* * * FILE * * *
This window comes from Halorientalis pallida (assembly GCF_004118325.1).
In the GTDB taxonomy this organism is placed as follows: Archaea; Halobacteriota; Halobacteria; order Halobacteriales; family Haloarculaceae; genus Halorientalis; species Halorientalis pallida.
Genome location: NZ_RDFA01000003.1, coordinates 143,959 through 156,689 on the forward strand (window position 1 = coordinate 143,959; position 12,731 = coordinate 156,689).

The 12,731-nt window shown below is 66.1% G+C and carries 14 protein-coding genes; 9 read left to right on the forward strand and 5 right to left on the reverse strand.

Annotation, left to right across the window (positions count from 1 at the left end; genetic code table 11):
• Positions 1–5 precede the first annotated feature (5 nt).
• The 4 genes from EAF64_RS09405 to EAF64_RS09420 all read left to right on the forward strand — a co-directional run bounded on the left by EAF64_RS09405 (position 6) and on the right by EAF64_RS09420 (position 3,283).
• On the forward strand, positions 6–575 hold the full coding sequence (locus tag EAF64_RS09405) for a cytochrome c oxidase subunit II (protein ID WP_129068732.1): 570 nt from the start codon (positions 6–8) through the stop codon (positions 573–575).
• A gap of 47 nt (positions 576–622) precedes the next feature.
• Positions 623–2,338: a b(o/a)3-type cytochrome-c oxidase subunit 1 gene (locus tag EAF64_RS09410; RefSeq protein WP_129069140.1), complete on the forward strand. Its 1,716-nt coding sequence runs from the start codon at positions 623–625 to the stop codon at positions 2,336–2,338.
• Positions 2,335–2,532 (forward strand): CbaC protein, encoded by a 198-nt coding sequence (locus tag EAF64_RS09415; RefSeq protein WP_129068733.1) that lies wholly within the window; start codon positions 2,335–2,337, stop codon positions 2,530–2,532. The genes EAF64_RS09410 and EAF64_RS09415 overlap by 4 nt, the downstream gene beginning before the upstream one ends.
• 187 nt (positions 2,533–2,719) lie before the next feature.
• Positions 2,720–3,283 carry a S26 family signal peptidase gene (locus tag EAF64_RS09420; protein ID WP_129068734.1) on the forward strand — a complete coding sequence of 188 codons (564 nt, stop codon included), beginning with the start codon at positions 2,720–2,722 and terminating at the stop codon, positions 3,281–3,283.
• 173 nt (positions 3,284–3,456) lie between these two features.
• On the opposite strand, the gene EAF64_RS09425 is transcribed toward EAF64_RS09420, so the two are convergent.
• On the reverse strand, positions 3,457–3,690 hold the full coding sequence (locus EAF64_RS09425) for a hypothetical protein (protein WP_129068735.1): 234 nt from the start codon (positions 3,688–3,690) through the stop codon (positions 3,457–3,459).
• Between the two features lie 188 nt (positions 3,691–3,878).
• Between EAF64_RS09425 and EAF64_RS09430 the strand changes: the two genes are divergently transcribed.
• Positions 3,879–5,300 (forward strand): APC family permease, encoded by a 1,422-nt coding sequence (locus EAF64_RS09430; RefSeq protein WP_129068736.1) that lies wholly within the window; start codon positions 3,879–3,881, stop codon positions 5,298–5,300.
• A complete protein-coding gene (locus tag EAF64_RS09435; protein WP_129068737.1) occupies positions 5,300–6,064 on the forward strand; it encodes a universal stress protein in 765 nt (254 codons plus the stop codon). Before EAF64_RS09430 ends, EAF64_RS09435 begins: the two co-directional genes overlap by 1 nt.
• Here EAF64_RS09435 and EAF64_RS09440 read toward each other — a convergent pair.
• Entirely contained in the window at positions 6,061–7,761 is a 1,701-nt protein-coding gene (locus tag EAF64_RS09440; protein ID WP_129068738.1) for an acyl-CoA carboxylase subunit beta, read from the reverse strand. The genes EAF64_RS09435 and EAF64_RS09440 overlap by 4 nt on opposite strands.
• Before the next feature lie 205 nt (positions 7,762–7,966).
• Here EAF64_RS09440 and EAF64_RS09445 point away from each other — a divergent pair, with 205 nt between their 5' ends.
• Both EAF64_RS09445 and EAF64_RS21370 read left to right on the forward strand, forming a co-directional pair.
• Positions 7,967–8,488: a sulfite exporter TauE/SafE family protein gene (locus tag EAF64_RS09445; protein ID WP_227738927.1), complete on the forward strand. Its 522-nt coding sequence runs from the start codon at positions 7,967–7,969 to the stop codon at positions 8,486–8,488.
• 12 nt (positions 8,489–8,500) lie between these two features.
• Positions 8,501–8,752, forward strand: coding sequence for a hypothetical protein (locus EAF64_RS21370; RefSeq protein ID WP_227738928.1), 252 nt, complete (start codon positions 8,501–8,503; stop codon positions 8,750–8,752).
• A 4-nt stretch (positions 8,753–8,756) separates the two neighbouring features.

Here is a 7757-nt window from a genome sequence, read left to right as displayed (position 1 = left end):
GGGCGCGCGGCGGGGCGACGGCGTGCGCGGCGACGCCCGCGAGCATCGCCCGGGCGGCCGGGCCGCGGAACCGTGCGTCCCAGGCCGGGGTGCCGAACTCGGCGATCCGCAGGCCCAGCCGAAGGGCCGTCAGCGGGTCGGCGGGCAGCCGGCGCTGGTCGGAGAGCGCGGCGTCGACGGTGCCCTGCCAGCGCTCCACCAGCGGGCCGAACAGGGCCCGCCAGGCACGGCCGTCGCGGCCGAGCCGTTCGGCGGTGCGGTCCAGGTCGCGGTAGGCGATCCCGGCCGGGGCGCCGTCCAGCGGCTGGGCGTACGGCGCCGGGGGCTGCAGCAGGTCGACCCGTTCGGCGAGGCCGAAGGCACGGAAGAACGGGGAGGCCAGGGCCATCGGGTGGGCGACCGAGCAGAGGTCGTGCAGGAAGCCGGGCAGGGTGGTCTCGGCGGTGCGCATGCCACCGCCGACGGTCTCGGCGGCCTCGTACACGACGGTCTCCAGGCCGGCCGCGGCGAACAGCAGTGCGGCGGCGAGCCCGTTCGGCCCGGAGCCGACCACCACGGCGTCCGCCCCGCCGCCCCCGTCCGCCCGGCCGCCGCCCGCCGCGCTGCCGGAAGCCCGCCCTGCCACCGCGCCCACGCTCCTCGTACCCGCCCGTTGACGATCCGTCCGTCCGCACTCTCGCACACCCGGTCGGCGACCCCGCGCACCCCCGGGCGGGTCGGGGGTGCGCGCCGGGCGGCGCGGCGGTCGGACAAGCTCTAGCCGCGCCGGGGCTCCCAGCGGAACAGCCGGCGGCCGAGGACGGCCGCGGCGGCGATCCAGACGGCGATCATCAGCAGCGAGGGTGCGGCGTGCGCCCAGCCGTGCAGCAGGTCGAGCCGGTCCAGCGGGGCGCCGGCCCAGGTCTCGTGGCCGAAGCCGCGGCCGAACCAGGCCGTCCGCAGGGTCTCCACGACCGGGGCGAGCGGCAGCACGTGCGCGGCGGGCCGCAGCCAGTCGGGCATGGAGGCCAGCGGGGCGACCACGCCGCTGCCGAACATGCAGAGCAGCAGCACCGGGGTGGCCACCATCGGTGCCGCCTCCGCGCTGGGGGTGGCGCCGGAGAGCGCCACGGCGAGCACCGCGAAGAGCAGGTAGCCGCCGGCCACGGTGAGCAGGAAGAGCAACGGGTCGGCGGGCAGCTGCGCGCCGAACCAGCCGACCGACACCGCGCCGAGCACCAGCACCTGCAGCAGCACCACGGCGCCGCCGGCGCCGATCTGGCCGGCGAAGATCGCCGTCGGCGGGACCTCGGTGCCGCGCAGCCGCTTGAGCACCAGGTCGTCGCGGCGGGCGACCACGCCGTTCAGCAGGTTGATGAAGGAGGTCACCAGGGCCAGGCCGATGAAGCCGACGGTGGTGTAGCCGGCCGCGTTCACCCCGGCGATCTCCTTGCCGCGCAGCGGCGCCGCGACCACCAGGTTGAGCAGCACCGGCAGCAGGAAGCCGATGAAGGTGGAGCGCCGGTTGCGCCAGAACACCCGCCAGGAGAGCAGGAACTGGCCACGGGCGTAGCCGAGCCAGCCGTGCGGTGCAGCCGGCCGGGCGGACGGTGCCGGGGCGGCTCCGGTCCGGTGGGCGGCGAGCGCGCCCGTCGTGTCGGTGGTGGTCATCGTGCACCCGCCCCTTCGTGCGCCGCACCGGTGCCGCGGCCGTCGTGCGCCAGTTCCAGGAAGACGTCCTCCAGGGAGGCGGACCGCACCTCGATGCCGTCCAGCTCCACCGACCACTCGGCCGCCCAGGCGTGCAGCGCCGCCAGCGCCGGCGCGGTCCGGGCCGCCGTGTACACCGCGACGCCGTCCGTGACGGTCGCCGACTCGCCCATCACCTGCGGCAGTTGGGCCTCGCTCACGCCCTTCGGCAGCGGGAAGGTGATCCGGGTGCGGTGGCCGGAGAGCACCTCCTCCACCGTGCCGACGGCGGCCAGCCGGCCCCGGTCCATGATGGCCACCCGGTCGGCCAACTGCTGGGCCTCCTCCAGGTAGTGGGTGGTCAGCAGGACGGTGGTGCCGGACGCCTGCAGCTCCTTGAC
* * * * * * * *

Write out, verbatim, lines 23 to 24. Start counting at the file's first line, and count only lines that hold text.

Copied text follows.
• Before the next feature lie 205 nt (positions 7,762–7,966).
• Here EAF64_RS09440 and EAF64_RS09445 point away from each other — a divergent pair, with 205 nt between their 5' ends.